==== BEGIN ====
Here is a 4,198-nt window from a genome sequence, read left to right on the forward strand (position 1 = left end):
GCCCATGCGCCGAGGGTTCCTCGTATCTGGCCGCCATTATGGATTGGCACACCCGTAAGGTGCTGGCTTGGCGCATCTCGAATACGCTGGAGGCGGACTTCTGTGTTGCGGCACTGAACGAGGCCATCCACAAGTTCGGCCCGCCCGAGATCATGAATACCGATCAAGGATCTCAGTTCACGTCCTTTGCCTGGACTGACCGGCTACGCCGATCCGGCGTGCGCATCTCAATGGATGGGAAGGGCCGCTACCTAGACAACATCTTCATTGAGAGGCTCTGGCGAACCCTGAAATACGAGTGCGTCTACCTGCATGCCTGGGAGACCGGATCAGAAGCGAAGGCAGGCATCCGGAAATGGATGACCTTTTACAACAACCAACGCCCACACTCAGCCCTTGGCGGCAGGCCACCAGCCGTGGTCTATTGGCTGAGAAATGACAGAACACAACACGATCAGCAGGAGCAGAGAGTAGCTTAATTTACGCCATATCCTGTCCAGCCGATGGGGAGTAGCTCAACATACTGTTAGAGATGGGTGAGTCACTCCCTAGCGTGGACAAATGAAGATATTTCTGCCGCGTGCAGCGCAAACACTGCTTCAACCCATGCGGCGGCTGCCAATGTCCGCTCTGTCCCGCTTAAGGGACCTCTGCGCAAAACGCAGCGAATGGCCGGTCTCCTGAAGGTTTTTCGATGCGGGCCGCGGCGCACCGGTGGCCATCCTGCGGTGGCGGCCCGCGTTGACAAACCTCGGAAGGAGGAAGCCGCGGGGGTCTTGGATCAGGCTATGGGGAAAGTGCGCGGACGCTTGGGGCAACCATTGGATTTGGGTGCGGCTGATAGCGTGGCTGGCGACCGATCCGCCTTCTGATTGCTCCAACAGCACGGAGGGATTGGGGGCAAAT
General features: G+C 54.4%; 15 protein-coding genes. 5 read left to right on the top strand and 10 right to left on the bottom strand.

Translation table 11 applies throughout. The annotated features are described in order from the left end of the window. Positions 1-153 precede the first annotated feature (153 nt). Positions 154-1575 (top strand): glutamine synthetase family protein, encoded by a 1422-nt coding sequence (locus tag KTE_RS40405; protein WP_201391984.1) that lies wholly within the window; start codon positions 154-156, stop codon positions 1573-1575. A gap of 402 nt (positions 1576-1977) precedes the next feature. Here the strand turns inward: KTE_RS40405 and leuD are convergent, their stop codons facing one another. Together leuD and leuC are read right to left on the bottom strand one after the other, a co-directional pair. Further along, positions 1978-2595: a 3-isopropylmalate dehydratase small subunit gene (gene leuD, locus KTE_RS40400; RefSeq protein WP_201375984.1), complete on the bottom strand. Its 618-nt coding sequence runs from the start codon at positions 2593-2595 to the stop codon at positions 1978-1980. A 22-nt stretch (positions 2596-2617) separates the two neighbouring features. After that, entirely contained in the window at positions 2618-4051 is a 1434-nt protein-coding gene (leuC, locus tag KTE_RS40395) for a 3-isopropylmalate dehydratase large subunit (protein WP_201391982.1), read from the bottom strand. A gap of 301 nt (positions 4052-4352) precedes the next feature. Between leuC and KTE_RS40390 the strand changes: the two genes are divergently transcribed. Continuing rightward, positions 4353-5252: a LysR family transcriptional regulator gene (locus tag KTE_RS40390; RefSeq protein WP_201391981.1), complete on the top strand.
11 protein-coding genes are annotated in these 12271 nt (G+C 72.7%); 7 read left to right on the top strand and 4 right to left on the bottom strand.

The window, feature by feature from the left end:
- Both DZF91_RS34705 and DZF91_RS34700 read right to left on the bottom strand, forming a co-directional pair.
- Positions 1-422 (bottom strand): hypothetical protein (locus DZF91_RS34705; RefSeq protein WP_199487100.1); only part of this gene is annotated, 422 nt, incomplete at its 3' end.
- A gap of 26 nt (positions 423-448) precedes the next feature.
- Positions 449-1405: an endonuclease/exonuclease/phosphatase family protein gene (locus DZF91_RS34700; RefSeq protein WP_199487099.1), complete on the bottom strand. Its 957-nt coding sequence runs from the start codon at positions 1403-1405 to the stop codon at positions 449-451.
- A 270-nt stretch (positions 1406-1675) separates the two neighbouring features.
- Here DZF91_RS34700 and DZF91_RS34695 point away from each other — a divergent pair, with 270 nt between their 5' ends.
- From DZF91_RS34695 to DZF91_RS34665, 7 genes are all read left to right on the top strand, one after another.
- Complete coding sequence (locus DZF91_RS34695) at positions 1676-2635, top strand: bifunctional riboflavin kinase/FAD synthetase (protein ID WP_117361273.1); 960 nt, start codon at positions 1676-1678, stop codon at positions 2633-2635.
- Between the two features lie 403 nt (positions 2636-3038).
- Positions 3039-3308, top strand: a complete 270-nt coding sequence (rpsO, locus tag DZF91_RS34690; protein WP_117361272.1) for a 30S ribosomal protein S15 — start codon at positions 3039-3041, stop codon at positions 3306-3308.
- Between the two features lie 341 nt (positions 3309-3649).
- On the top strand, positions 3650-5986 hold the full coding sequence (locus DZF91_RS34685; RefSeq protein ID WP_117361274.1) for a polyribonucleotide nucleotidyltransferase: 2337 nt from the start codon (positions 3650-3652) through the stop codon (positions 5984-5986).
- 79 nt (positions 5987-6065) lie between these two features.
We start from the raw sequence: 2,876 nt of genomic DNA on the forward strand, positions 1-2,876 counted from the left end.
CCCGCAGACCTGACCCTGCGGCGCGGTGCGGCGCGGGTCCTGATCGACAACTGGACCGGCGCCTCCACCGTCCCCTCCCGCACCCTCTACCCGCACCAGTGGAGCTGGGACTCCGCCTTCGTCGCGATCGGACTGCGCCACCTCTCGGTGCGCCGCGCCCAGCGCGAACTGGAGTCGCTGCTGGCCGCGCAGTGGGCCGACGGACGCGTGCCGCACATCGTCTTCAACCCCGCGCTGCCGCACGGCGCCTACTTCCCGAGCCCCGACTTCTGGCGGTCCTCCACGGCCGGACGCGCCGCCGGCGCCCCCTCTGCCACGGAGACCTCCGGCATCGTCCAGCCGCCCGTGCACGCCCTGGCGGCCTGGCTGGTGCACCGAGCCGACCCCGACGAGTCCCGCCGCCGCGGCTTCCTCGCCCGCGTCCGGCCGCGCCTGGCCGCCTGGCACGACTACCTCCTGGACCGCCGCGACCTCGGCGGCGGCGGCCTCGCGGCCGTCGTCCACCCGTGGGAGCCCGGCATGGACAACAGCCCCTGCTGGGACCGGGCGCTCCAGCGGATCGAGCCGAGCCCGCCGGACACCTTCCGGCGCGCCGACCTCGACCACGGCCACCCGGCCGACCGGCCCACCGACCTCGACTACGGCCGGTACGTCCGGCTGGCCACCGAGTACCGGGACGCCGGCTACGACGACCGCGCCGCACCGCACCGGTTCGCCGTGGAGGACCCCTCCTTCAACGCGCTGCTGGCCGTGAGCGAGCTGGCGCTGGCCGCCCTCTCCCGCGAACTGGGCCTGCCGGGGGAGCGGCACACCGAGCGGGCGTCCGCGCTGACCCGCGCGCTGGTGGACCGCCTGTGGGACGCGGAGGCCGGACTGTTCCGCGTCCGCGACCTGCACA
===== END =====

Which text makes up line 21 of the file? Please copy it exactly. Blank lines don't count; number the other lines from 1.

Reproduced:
CCCGCAGACCTGACCCTGCGGCGCGGTGCGGCGCGGGTCCTGATCGACAACTGGACCGGCGCCTCCACCGTCCCCTCCCGCACCCTCTACCCGCACCAGTGGAGCTGGGACTCCGCCTTCGTCGCGATCGGACTGCGCCACCTCTCGGTGCGCCGCGCCCAGCGCGAACTGGAGTCGCTGCTGGCCGCGCAGTGGGCCGACGGACGCGTGCCGCACATCGTCTTCAACCCCGCGCTGCCGCACGGCGCCTACTTCCCGAGCCCCGACTTCTGGCGGTCCTCCACGGCCGGACGCGCCGCCGGCGCCCCCTCTGCCACGGAGACCTCCGGCATCGTCCAGCCGCCCGTGCACGCCCTGGCGGCCTGGCTGGTGCACCGAGCCGACCCCGACGAGTCCCGCCGCCGCGGCTTCCTCGCCCGCGTCCGGCCGCGCCTGGCCGCCTGGCACGACTACCTCCTGGACCGCCGCGACCTCGGCGGCGGCGGCCTCGCGGCCGTCGTCCACCCGTGGGAGCCCGGCATGGACAACAGCCCCTGCTGGGACCGGGCGCTCCAGCGGATCGAGCCGAGCCCGCCGGACACCTTCCGGCGCGCCGACCTCGACCACGGCCACCCGGCCGACCGGCCCACCGACCTCGACTACGGCCGGTACGTCCGGCTGGCCACCGAGTACCGGGACGCCGGCTACGACGACCGCGCCGCACCGCACCGGTTCGCCGTGGAGGACCCCTCCTTCAACGCGCTGCTGGCCGTGAGCGAGCTGGCGCTGGCCGCCCTCTCCCGCGAACTGGGCCTGCCGGGGGAGCGGCACACCGAGCGGGCGTCCGCGCTGACCCGCGCGCTGGTGGACCGCCTGTGGGACGCGGAGGCCGGACTGTTCCGCGTCCGCGACCTGCACA